How Hudson’s Bay CEO Helena Foulkes Is Getting the Retailer to Focus
Since taking the helm at Hudson’s Bay Co (HBC) just over a year ago, Helena Foulkes has been busy streamlining the department store operator’s business. On her watch, HBC has made big moves like shedding online flash site Gilt Groupe, selling a large stake in the company’s struggling European business to a rival, shelving plans for further Saks expansion in Canada, closing the Lord & Taylor flagship in Manhattan and selling it to WeWork and most recently, announcing it would close up to 20 Saks Off Fifth stores.
Instead, HBC is putting its energies into its best performing businesses—and those with most potential. “I’ve trying to get the organization to focus more,” Foulkes tells in a recent interview at HBC headquarters in New York City.
Before Foulkes became CEO in February 2018, the retailer had grown bloated with high debt and was chasing too many markets, all the while much of the business was stagnant or declining, notably Lord & Taylor and Saks Off Fifth. The bright spot has been Saks Fifth Avenue (for more on that turnaround, read Saks Takes Back Fifth Avenue) and to a lesser extent, the Hudson’s Bay chain in Canada. So Foulkes wants to apply the lessons learned at Saks, where comparable sales have been on a tear for two years now, to the other parts of the HBC business.
Below are excerpts from the interview with Foulkes, No. 46 on Fortune‘s Most Powerful Women in business list.
On what is behind the return to form of Saks Fifth Avenue, HBC’s biggest business:
“It’s a real focus on what the customer wants and where we can win in the marketplace. The danger for retailers is trying to be all things to all people. That moment of clarity where the customer was saying, ‘You don’t really stand for anything’ was very enlightening. I give the team credit for acting on this and really leaning into being more fashion forward.”
On the efforts to clean up HBC’s balance sheet and pay down debt, and selling off unproductive assets:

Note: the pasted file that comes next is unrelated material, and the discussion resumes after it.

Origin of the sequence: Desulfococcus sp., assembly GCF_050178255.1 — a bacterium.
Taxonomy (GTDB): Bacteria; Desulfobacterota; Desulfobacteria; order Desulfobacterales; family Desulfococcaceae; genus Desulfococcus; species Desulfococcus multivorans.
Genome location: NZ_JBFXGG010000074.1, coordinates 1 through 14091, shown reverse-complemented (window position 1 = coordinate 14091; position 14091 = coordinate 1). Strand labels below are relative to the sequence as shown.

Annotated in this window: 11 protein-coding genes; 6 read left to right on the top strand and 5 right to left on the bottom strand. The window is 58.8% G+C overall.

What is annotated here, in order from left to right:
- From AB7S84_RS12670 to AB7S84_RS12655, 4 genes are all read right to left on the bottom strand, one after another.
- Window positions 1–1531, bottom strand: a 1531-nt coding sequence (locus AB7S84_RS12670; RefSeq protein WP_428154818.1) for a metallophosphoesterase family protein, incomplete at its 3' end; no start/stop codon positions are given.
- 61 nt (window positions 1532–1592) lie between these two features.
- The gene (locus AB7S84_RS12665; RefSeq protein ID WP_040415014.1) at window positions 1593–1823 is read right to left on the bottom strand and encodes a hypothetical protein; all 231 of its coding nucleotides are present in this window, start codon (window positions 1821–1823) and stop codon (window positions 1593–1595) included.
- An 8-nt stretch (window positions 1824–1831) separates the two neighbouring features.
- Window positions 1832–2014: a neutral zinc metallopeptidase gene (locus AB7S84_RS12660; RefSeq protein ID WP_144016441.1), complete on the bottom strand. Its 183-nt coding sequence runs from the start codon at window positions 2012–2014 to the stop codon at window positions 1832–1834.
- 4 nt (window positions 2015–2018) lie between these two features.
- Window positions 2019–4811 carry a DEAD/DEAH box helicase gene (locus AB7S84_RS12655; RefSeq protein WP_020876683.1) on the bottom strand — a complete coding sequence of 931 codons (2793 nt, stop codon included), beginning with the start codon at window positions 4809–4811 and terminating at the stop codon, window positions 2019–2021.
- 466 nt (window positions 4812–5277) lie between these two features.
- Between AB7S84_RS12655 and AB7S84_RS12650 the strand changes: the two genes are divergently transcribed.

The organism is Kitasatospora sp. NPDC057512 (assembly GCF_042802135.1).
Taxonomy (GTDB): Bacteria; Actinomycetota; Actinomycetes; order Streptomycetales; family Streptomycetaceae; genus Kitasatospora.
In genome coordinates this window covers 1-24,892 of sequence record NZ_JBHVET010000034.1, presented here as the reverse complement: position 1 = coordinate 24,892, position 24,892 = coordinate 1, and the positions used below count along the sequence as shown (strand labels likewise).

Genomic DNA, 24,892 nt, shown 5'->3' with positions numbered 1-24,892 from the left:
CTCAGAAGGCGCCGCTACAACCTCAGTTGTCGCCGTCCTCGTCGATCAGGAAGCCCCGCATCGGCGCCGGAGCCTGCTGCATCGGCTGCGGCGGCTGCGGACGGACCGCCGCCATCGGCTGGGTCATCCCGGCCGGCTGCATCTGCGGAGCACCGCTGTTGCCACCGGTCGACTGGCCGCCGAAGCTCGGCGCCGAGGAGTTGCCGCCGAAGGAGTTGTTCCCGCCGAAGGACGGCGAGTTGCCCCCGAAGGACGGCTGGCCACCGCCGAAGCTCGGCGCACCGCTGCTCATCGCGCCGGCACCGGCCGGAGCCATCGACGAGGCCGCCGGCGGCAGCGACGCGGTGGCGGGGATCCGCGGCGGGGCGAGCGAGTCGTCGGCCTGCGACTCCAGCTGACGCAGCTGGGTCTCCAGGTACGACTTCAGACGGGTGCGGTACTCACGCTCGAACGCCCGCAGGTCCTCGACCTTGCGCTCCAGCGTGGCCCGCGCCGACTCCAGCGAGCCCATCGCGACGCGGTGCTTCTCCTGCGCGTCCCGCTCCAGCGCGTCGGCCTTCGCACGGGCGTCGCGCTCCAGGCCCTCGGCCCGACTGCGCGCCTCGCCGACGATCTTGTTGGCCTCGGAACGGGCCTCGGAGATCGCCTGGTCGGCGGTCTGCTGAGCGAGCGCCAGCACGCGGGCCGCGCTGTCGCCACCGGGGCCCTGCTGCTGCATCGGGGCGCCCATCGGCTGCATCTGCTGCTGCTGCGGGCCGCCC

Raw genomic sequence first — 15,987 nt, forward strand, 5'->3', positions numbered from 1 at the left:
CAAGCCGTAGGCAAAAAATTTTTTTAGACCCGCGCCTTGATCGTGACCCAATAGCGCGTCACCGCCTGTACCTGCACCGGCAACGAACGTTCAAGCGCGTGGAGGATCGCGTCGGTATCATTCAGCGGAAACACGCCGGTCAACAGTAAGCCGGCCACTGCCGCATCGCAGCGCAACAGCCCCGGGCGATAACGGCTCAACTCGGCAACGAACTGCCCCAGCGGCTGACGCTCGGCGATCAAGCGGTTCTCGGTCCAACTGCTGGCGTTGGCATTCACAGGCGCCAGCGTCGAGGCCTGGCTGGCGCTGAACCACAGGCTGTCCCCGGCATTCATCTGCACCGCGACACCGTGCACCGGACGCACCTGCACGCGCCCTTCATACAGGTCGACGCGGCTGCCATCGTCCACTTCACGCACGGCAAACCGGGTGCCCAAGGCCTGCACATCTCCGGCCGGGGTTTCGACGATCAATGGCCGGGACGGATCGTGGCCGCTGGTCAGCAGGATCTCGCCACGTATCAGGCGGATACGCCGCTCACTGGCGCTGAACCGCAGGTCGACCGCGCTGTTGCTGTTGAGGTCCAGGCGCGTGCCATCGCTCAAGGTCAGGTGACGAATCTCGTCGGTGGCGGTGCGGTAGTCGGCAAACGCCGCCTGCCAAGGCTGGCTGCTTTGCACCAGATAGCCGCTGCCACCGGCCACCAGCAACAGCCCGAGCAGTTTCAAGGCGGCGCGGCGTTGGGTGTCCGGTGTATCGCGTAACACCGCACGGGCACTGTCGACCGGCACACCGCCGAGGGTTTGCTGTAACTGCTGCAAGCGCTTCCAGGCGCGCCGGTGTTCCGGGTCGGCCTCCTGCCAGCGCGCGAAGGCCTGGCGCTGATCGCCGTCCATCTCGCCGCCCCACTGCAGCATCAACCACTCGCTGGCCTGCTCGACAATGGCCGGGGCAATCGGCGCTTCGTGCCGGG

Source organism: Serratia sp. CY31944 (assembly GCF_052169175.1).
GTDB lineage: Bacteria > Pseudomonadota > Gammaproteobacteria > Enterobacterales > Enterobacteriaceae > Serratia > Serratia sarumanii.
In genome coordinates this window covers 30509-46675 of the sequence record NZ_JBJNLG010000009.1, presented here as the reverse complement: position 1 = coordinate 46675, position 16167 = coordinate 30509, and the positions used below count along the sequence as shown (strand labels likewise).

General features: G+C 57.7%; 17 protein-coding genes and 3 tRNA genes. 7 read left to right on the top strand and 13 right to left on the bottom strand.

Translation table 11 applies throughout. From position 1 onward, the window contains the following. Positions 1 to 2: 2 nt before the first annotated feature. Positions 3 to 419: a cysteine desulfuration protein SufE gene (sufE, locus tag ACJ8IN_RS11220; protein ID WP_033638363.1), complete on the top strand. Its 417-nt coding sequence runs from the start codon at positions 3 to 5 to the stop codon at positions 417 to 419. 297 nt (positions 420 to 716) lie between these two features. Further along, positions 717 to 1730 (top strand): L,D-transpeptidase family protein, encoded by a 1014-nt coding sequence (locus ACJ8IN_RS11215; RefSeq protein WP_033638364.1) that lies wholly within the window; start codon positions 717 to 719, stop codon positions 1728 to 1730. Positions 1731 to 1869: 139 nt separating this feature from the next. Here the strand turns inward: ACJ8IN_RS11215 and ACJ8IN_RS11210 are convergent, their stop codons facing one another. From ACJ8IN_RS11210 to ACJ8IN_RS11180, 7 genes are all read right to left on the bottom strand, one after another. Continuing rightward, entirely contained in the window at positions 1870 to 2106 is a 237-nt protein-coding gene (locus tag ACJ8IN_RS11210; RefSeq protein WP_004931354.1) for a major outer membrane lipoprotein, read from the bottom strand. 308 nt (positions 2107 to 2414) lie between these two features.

“The financial position that HBC is in today versus a year ago allows us a lot more ability to lean into Saks and invest for growth. That allows, as vendors are making choices, to be in a position where they know we’re in a position of strength.” (Moody’s and S&P recently upgraded HBC.)
“We all have limited time and resources, so let’s make sure we’re putting our energy where there’s real upside. The next dollar I invest has to be in the place with the most upside.”
On how the other HBC businesses can benefit from Saks’ lessons:
The lessons for other brands is clarity. At Lord & Taylor, we as a company had taken our eye off the ball of who our customer. We heard the world was going younger, so we tried to go younger… It’s basic: It’s knowing who you want to win with and being relevant and important to those customers.”
On Saks Off Fifth’s potential:
“Saks Off Fifth is operating in a great space in retail, a successful part of retail. Our issue is not so much, ‘Do we like the space we do?’ We do. We haven’t been executing well. We had been running it more like a small department store rather than an off-price business.”
On HBC’s potential:
“When you look at the retail landscape, not everyone is in the position that we are in in terms of having these brands that are special and important. So that gives me a feeling of great responsibility to the brands, to the people who work here, to our customers.”